Following Avraham's bargaining scene with YHVH, we meet his nephew Lot as he is sitting in the evening by the gate of Sdom (whereas his uncle had been sitting at the door of his tent in the heat of day).  Now it is his turn to "see" (19:1).  Lot greets the two messengers (quite likely of the same “threesome” who had visited his uncle) by rising up and bowing down, just as his relative had done.  He too offers to have his guests' feet washed, and is anxious to supply them with refreshments.  As it is evening time, Lot also offers them a place for the night, which they are very reluctant to accept (or are they simply testing him?), and do so only after much imploring on the part of their host.  The meal served by Avraham under the tree was far more peaceful than the feast at Lot's house in the city of Sdom (notice that up until now each reference to “city” has been connected to wickedness, Kayin built a city, ref. 4:17; Nimrod was a city builder, ref. 10:11-12, the tower of Babel builders intended to build a city, ref. 11:4).  Before Lot’s guests are about to retire, the town's evil men surround the house (ref. 19:4, 5). The messengers, however, quickly and supernaturally blind the eyes of the would-be-assailants (ref.  19:11). Next, Lot tries to talk his family into leaving town, but his sons-in-law perceive it to be a joke ("laughing" is the word in Hebrew in verse 14). This laughter, however, is only short lived, as in verse 25 YHVH overthrows the two cities and in verse 28 Avraham is mentioned watching (literally “seeing” - “vayar” - of the  root r.a.h) “the smoke of the country”.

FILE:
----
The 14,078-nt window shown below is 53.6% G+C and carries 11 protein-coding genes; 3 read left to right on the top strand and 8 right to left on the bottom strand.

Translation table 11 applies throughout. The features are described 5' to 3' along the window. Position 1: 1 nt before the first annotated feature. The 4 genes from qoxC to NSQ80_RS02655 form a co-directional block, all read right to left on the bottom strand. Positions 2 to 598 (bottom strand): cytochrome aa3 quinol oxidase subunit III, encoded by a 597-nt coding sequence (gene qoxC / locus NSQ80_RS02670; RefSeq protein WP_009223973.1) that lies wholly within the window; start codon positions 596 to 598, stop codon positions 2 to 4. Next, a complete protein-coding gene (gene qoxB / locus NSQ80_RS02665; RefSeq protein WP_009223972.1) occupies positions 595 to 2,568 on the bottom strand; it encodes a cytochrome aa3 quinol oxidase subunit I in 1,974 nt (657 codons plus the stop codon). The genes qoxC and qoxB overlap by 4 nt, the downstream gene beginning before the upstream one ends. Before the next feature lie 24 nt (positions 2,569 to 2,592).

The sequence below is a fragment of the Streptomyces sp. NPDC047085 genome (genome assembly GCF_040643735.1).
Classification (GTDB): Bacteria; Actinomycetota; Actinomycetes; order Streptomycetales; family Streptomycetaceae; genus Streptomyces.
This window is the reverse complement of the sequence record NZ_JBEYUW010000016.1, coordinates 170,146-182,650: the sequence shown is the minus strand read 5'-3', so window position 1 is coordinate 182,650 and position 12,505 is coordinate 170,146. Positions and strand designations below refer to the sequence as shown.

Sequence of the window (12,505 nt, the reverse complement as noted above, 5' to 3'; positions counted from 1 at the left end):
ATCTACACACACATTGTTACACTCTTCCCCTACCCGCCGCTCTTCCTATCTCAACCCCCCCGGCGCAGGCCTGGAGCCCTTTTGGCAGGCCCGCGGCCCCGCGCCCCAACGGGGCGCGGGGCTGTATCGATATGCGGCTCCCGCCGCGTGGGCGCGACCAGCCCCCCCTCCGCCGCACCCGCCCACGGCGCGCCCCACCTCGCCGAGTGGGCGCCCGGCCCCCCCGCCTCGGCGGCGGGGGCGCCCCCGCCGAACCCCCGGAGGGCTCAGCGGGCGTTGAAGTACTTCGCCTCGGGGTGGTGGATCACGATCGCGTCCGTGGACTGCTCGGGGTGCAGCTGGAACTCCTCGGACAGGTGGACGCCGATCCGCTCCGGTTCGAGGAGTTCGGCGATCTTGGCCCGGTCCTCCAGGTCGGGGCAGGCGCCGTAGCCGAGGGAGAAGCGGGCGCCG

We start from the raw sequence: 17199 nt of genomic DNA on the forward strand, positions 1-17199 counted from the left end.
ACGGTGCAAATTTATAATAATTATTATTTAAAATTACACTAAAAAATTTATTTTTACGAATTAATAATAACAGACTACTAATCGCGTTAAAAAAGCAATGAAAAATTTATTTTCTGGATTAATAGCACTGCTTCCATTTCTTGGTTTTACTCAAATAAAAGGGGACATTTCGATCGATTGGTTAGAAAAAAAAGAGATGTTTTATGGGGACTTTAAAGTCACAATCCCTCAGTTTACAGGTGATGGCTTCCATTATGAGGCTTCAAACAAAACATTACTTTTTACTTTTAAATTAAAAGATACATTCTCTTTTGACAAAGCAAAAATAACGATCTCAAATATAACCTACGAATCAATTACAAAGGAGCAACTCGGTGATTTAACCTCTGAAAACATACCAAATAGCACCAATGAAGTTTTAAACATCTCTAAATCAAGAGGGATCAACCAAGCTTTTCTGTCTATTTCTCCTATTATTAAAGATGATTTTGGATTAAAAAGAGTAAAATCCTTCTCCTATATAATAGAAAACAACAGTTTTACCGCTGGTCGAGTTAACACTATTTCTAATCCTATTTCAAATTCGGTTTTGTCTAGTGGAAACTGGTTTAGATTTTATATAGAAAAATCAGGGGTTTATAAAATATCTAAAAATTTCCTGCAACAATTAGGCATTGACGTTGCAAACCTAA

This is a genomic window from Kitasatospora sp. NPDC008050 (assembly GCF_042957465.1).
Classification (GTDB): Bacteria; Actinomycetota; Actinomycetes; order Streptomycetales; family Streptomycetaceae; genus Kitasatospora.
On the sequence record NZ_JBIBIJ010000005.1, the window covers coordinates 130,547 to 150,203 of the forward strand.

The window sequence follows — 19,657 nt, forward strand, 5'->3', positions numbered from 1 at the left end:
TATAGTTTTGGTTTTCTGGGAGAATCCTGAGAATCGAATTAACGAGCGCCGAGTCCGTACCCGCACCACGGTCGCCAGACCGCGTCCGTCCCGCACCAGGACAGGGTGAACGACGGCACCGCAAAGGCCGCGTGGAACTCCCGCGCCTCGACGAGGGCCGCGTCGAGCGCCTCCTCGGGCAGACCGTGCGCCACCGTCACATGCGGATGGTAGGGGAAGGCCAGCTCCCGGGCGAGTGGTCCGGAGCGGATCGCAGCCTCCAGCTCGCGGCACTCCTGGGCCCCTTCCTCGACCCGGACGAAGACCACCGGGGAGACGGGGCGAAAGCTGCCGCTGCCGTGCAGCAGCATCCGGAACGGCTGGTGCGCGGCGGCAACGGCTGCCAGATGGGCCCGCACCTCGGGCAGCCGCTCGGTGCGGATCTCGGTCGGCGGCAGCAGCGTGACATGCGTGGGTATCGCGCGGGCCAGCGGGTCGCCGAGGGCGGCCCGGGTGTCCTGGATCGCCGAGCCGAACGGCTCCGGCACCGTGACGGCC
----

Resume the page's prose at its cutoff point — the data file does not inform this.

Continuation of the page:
Laughter was also part of the above-mentioned scene with Avraham and his guests.  The three visitors came in order to reaffirm, once again, the promise of a son. Sarah, who overheard this conversation, laughed in her tent and later denied it (18:12-15).  What’s more, this is not the last time that she is seen laughing.  After giving birth, exactly within the year as YHVH had declared, Sarah says, "Elohim has made me laugh, and everyone who hears of it will laugh at me" (21:6 italics added).  And Sarah saw the son of Hagar the Egyptian… mocking” (the word is again “laughing,” v. 9, italics added). "Seeing" this “laughter” results in the banishment of Hagar and her son Yishmael (Ishmael).  The banished handmaiden wanders in the wilderness by Beer Sheva, and when her drinking water is used up she places her son under a shrub and exclaims: “Let me not see the death of the boy.  And she … lifted up her voice and cried" (v.16 italics added). “And Elohim opened her eyes and she saw a well of water; and she went and filled the bottle with water, and gave drink to the boy” (v. 19 italics added).